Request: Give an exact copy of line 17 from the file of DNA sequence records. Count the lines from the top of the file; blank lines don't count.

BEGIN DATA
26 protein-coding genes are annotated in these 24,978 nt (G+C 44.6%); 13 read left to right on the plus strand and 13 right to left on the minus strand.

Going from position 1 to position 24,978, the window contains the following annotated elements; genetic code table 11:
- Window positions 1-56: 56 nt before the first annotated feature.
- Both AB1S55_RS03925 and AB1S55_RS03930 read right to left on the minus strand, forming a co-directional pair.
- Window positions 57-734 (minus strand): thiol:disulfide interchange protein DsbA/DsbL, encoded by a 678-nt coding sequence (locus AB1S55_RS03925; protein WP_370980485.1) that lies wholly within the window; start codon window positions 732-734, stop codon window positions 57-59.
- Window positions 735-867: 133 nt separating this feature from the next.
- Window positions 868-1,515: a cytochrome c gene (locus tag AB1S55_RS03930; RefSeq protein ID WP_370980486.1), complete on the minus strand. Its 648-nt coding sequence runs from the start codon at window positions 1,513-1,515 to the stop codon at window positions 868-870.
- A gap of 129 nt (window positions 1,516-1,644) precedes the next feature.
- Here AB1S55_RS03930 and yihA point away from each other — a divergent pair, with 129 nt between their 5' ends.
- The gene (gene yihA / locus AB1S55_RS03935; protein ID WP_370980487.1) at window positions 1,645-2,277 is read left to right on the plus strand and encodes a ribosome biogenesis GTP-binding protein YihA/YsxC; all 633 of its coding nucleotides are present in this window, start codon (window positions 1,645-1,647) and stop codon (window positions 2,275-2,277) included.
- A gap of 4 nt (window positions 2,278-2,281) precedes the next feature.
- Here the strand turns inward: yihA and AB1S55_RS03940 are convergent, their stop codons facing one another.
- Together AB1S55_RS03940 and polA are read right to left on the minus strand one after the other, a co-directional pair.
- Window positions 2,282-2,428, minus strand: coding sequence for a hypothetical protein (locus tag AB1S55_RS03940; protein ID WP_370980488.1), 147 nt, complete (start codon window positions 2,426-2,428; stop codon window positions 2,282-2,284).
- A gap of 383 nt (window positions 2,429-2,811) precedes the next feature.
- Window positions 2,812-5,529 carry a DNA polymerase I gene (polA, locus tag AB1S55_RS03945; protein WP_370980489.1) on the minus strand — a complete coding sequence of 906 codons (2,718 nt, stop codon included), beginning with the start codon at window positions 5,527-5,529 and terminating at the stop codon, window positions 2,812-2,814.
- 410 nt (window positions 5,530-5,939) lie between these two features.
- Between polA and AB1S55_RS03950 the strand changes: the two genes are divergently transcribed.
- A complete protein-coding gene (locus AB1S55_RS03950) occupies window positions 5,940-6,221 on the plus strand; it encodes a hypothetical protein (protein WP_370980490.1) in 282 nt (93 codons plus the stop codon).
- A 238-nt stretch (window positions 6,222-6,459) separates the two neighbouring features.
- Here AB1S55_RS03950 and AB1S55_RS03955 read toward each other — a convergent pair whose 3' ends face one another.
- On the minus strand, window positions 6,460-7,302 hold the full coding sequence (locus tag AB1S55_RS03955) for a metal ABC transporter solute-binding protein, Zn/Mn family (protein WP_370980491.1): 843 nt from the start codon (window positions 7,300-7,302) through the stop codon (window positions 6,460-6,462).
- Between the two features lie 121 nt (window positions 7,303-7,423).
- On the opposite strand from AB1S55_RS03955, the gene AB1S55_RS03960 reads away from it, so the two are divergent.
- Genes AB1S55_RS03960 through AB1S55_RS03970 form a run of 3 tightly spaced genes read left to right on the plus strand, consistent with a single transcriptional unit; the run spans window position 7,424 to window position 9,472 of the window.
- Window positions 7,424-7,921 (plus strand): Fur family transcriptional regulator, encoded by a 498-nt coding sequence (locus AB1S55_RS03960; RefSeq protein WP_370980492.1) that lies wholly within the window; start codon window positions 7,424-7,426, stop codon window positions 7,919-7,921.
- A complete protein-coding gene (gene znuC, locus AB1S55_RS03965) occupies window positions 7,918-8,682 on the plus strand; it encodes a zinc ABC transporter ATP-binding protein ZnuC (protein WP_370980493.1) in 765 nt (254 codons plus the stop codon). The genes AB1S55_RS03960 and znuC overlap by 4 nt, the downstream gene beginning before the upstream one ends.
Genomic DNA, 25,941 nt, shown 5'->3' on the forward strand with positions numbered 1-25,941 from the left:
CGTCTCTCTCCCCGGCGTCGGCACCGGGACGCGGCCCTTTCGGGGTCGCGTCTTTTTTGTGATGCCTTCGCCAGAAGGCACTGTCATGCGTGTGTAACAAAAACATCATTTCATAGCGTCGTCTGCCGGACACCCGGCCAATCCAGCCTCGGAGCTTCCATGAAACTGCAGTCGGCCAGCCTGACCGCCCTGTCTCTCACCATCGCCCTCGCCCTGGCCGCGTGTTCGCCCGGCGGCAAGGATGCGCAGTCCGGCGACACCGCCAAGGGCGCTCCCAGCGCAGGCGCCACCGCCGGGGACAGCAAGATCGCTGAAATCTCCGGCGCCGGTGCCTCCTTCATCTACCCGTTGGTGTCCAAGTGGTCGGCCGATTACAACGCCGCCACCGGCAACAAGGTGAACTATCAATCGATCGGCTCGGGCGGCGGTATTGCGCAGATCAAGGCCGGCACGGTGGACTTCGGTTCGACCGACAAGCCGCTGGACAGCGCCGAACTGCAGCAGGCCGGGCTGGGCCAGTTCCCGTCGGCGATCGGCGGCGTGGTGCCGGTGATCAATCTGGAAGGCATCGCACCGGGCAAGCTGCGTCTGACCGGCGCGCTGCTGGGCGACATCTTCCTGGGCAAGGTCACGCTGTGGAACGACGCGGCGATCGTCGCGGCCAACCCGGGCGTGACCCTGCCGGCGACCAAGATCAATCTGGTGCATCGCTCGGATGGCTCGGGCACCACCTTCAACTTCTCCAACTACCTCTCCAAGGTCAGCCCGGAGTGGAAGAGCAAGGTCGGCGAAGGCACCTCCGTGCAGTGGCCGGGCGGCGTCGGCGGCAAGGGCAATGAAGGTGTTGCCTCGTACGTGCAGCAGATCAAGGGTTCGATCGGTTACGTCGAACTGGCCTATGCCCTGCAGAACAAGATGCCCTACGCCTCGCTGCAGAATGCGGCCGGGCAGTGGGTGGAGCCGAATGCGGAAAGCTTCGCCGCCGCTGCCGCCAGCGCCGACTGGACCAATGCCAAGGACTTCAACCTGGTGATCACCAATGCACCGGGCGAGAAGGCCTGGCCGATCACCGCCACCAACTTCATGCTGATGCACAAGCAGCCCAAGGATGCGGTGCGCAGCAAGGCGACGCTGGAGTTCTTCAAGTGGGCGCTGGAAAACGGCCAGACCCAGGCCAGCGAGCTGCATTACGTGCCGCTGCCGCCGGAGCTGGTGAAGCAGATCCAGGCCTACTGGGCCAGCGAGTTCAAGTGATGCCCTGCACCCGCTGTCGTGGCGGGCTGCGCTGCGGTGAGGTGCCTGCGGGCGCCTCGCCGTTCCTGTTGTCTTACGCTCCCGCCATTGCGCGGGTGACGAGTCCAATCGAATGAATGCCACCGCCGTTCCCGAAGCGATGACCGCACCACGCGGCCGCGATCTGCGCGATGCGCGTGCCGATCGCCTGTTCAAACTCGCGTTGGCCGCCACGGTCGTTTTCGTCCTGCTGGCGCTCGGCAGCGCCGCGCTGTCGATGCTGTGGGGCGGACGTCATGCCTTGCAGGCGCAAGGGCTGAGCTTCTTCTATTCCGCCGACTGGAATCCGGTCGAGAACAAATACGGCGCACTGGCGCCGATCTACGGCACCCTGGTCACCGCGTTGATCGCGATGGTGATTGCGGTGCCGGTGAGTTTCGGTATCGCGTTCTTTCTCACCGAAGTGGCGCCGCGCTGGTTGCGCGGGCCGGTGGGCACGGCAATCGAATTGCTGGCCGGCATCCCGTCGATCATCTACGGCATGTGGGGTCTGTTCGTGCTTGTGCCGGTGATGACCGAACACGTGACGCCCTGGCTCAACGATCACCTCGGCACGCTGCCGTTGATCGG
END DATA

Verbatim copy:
- 410 nt (window positions 5,530-5,939) lie between these two features.